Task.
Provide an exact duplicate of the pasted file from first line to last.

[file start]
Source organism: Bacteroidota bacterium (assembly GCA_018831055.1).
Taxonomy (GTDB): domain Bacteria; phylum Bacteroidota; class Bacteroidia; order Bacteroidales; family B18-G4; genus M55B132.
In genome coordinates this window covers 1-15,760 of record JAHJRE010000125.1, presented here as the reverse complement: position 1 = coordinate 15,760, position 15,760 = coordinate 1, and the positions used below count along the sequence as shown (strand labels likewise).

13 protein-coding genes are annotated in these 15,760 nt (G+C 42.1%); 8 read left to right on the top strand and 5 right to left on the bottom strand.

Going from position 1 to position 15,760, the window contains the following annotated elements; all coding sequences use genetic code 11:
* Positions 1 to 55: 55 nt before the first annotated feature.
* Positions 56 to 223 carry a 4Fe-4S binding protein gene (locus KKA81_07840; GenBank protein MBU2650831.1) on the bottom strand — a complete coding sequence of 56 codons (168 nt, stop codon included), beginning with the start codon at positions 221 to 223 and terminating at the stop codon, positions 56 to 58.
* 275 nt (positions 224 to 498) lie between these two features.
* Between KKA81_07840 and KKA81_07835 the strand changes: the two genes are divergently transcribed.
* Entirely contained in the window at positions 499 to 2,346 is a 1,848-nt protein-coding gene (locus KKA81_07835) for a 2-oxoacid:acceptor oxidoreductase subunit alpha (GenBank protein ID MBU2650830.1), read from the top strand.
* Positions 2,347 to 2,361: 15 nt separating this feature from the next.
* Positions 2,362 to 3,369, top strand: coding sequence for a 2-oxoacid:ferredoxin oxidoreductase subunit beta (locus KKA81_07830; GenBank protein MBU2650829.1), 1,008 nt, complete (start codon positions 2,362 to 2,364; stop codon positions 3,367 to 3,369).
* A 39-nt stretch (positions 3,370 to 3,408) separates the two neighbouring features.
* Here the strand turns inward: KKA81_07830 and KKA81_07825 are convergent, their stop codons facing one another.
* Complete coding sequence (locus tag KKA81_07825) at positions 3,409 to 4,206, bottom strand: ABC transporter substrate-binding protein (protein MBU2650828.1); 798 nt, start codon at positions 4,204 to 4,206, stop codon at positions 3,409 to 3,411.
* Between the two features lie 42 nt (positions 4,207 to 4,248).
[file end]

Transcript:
Source organism: Bacteroidota bacterium (assembly GCA_018831055.1).
Taxonomy (GTDB): domain Bacteria; phylum Bacteroidota; class Bacteroidia; order Bacteroidales; family B18-G4; genus M55B132.
In genome coordinates this window covers 1-15,760 of record JAHJRE010000125.1, presented here as the reverse complement: position 1 = coordinate 15,760, position 15,760 = coordinate 1, and the positions used below count along the sequence as shown (strand labels likewise).

13 protein-coding genes are annotated in these 15,760 nt (G+C 42.1%); 8 read left to right on the top strand and 5 right to left on the bottom strand.

Going from position 1 to position 15,760, the window contains the following annotated elements; all coding sequences use genetic code 11:
* Positions 1 to 55: 55 nt before the first annotated feature.
* Positions 56 to 223 carry a 4Fe-4S binding protein gene (locus KKA81_07840; GenBank protein MBU2650831.1) on the bottom strand — a complete coding sequence of 56 codons (168 nt, stop codon included), beginning with the start codon at positions 221 to 223 and terminating at the stop codon, positions 56 to 58.
* 275 nt (positions 224 to 498) lie between these two features.
* Between KKA81_07840 and KKA81_07835 the strand changes: the two genes are divergently transcribed.
* Entirely contained in the window at positions 499 to 2,346 is a 1,848-nt protein-coding gene (locus KKA81_07835) for a 2-oxoacid:acceptor oxidoreductase subunit alpha (GenBank protein ID MBU2650830.1), read from the top strand.
* Positions 2,347 to 2,361: 15 nt separating this feature from the next.
* Positions 2,362 to 3,369, top strand: coding sequence for a 2-oxoacid:ferredoxin oxidoreductase subunit beta (locus KKA81_07830; GenBank protein MBU2650829.1), 1,008 nt, complete (start codon positions 2,362 to 2,364; stop codon positions 3,367 to 3,369).
* A 39-nt stretch (positions 3,370 to 3,408) separates the two neighbouring features.
* Here the strand turns inward: KKA81_07830 and KKA81_07825 are convergent, their stop codons facing one another.
* Complete coding sequence (locus tag KKA81_07825) at positions 3,409 to 4,206, bottom strand: ABC transporter substrate-binding protein (protein MBU2650828.1); 798 nt, start codon at positions 4,204 to 4,206, stop codon at positions 3,409 to 3,411.
* Between the two features lie 42 nt (positions 4,207 to 4,248).